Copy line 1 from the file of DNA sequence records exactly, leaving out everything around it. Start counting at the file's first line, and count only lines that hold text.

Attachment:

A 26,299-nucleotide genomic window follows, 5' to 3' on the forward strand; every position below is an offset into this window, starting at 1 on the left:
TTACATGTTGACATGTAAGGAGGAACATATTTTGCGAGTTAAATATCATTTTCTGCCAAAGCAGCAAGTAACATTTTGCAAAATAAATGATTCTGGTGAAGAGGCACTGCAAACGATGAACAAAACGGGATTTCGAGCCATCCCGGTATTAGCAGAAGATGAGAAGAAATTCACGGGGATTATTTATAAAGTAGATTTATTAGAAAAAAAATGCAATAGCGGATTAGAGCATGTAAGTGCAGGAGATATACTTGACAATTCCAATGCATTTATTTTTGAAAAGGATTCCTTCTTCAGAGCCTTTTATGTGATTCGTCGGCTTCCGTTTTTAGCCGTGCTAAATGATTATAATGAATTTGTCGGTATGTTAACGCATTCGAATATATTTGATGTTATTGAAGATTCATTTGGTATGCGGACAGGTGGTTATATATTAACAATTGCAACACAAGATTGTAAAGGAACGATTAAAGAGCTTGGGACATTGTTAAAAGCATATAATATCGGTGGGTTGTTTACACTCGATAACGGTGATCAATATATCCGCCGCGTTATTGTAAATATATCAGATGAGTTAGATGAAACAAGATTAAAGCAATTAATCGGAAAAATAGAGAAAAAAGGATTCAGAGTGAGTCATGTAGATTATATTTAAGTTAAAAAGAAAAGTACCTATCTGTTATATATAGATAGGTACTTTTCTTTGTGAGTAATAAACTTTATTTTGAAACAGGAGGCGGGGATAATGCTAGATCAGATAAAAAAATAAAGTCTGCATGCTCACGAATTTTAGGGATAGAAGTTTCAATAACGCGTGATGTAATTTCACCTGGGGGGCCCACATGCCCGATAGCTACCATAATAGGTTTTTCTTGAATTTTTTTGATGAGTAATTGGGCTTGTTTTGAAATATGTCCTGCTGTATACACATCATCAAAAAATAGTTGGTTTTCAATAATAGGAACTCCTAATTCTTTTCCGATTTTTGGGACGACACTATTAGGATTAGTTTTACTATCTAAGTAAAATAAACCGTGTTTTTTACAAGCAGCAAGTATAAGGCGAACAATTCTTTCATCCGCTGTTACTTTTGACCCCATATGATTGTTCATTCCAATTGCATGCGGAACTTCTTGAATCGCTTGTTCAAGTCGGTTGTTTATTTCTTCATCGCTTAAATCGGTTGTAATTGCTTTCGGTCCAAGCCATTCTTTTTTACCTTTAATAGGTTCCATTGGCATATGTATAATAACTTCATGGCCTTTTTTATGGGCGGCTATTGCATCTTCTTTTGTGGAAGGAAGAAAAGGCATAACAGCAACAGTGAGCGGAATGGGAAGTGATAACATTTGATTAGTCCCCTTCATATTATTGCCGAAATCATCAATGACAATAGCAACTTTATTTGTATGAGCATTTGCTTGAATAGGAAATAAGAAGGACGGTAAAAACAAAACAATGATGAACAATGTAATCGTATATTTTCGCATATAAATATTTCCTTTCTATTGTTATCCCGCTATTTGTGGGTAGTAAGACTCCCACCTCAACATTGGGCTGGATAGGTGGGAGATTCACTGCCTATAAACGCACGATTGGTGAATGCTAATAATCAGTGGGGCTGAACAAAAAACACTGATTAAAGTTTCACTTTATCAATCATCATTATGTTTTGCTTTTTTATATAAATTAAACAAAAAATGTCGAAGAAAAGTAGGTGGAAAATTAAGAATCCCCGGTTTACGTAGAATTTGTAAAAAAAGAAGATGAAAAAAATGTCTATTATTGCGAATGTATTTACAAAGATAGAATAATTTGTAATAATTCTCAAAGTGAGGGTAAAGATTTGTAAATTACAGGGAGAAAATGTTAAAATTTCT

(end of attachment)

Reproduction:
A 26,299-nucleotide genomic window follows, 5' to 3' on the forward strand; every position below is an offset into this window, starting at 1 on the left: